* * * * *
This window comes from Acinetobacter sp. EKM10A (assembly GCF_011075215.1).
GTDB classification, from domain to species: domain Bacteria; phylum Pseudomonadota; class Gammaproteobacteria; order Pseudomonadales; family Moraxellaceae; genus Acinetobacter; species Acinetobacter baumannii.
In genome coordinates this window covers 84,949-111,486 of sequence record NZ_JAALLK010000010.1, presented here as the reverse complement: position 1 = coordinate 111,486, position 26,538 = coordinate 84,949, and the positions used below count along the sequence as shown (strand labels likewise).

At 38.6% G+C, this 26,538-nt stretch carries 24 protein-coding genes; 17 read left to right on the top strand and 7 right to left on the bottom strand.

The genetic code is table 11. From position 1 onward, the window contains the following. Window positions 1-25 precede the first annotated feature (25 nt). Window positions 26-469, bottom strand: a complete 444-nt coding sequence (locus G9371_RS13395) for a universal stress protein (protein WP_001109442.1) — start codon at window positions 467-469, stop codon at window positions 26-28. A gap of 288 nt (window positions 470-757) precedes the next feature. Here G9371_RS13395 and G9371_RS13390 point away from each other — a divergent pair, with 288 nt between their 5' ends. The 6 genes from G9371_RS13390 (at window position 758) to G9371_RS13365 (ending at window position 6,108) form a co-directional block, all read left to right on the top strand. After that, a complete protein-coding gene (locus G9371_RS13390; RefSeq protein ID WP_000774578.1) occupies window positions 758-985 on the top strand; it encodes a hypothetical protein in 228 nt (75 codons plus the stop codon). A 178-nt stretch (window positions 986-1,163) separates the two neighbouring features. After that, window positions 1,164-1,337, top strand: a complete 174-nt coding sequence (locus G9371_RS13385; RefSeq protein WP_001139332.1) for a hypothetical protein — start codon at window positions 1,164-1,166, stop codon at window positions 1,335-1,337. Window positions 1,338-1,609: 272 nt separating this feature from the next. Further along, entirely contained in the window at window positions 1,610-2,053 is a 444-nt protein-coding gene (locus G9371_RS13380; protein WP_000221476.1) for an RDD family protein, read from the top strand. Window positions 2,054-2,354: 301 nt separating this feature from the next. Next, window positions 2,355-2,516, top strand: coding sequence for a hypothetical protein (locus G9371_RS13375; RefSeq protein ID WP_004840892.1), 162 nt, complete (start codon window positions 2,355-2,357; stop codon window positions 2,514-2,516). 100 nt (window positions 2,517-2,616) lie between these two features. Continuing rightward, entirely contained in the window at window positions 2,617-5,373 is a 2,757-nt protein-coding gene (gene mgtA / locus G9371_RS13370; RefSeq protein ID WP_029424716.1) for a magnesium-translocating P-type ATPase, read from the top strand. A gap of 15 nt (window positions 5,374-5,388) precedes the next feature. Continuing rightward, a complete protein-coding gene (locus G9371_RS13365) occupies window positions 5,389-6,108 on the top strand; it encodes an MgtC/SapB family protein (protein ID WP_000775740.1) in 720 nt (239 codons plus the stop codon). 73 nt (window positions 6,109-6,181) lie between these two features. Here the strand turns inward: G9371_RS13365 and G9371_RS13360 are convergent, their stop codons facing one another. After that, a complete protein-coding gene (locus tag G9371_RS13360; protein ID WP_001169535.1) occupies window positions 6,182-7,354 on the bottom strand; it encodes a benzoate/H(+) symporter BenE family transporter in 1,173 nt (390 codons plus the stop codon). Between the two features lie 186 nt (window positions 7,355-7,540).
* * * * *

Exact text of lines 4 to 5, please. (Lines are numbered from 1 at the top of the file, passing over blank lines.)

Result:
At 38.6% G+C, this 26,538-nt stretch carries 24 protein-coding genes; 17 read left to right on the top strand and 7 right to left on the bottom strand.

The genetic code is table 11. From position 1 onward, the window contains the following. Window positions 1-25 precede the first annotated feature (25 nt). Window positions 26-469, bottom strand: a complete 444-nt coding sequence (locus G9371_RS13395) for a universal stress protein (protein WP_001109442.1) — start codon at window positions 467-469, stop codon at window positions 26-28. A gap of 288 nt (window positions 470-757) precedes the next feature. Here G9371_RS13395 and G9371_RS13390 point away from each other — a divergent pair, with 288 nt between their 5' ends. The 6 genes from G9371_RS13390 (at window position 758) to G9371_RS13365 (ending at window position 6,108) form a co-directional block, all read left to right on the top strand. After that, a complete protein-coding gene (locus G9371_RS13390; RefSeq protein ID WP_000774578.1) occupies window positions 758-985 on the top strand; it encodes a hypothetical protein in 228 nt (75 codons plus the stop codon). A 178-nt stretch (window positions 986-1,163) separates the two neighbouring features. After that, window positions 1,164-1,337, top strand: a complete 174-nt coding sequence (locus G9371_RS13385; RefSeq protein WP_001139332.1) for a hypothetical protein — start codon at window positions 1,164-1,166, stop codon at window positions 1,335-1,337. Window positions 1,338-1,609: 272 nt separating this feature from the next. Further along, entirely contained in the window at window positions 1,610-2,053 is a 444-nt protein-coding gene (locus G9371_RS13380; protein WP_000221476.1) for an RDD family protein, read from the top strand. Window positions 2,054-2,354: 301 nt separating this feature from the next. Next, window positions 2,355-2,516, top strand: coding sequence for a hypothetical protein (locus G9371_RS13375; RefSeq protein ID WP_004840892.1), 162 nt, complete (start codon window positions 2,355-2,357; stop codon window positions 2,514-2,516). 100 nt (window positions 2,517-2,616) lie between these two features. Continuing rightward, entirely contained in the window at window positions 2,617-5,373 is a 2,757-nt protein-coding gene (gene mgtA / locus G9371_RS13370; RefSeq protein ID WP_029424716.1) for a magnesium-translocating P-type ATPase, read from the top strand. A gap of 15 nt (window positions 5,374-5,388) precedes the next feature. Continuing rightward, a complete protein-coding gene (locus G9371_RS13365) occupies window positions 5,389-6,108 on the top strand; it encodes an MgtC/SapB family protein (protein ID WP_000775740.1) in 720 nt (239 codons plus the stop codon). 73 nt (window positions 6,109-6,181) lie between these two features. Here the strand turns inward: G9371_RS13365 and G9371_RS13360 are convergent, their stop codons facing one another. After that, a complete protein-coding gene (locus tag G9371_RS13360; protein ID WP_001169535.1) occupies window positions 6,182-7,354 on the bottom strand; it encodes a benzoate/H(+) symporter BenE family transporter in 1,173 nt (390 codons plus the stop codon). Between the two features lie 186 nt (window positions 7,355-7,540).